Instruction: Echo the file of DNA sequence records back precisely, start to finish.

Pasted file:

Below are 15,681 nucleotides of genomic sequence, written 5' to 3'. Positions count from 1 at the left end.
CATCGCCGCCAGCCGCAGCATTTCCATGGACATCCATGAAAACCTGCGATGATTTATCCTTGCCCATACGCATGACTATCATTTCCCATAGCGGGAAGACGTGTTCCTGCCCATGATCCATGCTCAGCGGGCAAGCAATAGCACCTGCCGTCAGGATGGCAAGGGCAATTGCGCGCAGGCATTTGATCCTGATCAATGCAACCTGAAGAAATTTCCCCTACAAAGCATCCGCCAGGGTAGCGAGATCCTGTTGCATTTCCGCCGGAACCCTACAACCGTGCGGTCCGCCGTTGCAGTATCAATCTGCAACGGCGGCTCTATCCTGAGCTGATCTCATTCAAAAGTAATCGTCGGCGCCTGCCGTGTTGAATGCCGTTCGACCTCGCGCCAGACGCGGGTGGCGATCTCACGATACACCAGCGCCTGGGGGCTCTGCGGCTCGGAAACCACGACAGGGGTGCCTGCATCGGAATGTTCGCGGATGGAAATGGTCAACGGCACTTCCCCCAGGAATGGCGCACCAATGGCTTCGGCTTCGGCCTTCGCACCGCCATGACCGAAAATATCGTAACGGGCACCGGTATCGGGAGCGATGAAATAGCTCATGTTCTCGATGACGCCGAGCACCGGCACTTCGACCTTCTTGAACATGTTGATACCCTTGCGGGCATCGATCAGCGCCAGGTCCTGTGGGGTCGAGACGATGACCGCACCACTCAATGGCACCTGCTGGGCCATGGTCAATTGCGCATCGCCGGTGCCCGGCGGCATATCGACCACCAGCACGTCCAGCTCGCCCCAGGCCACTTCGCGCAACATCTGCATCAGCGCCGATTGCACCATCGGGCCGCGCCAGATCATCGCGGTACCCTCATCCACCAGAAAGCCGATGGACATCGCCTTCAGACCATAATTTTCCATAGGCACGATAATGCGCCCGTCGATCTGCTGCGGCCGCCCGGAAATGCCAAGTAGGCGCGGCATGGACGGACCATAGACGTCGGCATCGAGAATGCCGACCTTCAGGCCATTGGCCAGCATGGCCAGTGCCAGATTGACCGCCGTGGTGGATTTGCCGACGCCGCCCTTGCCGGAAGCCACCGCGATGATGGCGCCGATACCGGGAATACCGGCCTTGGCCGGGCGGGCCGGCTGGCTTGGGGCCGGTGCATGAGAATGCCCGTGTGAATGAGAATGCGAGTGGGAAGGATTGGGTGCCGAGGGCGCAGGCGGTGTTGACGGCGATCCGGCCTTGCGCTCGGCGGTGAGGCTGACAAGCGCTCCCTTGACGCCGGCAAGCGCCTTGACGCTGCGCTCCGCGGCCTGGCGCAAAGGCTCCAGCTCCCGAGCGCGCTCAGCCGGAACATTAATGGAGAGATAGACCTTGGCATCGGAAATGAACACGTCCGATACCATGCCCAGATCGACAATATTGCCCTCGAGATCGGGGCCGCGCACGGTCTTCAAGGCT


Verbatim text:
Below are 15,681 nucleotides of genomic sequence, written 5' to 3'. Positions count from 1 at the left end.
CATCGCCGCCAGCCGCAGCATTTCCATGGACATCCATGAAAACCTGCGATGATTTATCCTTGCCCATACGCATGACTATCATTTCCCATAGCGGGAAGACGTGTTCCTGCCCATGATCCATGCTCAGCGGGCAAGCAATAGCACCTGCCGTCAGGATGGCAAGGGCAATTGCGCGCAGGCATTTGATCCTGATCAATGCAACCTGAAGAAATTTCCCCTACAAAGCATCCGCCAGGGTAGCGAGATCCTGTTGCATTTCCGCCGGAACCCTACAACCGTGCGGTCCGCCGTTGCAGTATCAATCTGCAACGGCGGCTCTATCCTGAGCTGATCTCATTCAAAAGTAATCGTCGGCGCCTGCCGTGTTGAATGCCGTTCGACCTCGCGCCAGACGCGGGTGGCGATCTCACGATACACCAGCGCCTGGGGGCTCTGCGGCTCGGAAACCACGACAGGGGTGCCTGCATCGGAATGTTCGCGGATGGAAATGGTCAACGGCACTTCCCCCAGGAATGGCGCACCAATGGCTTCGGCTTCGGCCTTCGCACCGCCATGACCGAAAATATCGTAACGGGCACCGGTATCGGGAGCGATGAAATAGCTCATGTTCTCGATGACGCCGAGCACCGGCACTTCGACCTTCTTGAACATGTTGATACCCTTGCGGGCATCGATCAGCGCCAGGTCCTGTGGGGTCGAGACGATGACCGCACCACTCAATGGCACCTGCTGGGCCATGGTCAATTGCGCATCGCCGGTGCCCGGCGGCATATCGACCACCAGCACGTCCAGCTCGCCCCAGGCCACTTCGCGCAACATCTGCATCAGCGCCGATTGCACCATCGGGCCGCGCCAGATCATCGCGGTACCCTCATCCACCAGAAAGCCGATGGACATCGCCTTCAGACCATAATTTTCCATAGGCACGATAATGCGCCCGTCGATCTGCTGCGGCCGCCCGGAAATGCCAAGTAGGCGCGGCATGGACGGACCATAGACGTCGGCATCGAGAATGCCGACCTTCAGGCCATTGGCCAGCATGGCCAGTGCCAGATTGACCGCCGTGGTGGATTTGCCGACGCCGCCCTTGCCGGAAGCCACCGCGATGATGGCGCCGATACCGGGAATACCGGCCTTGGCCGGGCGGGCCGGCTGGCTTGGGGCCGGTGCATGAGAATGCCCGTGTGAATGAGAATGCGAGTGGGAAGGATTGGGTGCCGAGGGCGCAGGCGGTGTTGACGGCGATCCGGCCTTGCGCTCGGCGGTGAGGCTGACAAGCGCTCCCTTGACGCCGGCAAGCGCCTTGACGCTGCGCTCCGCGGCCTGGCGCAAAGGCTCCAGCTCCCGAGCGCGCTCAGCCGGAACATTAATGGAGAGATAGACCTTGGCATCGGAAATGAACACGTCCGATACCATGCCCAGATCGACAATATTGCCCTCGAGATCGGGGCCGCGCACGGTCTTCAAGGCT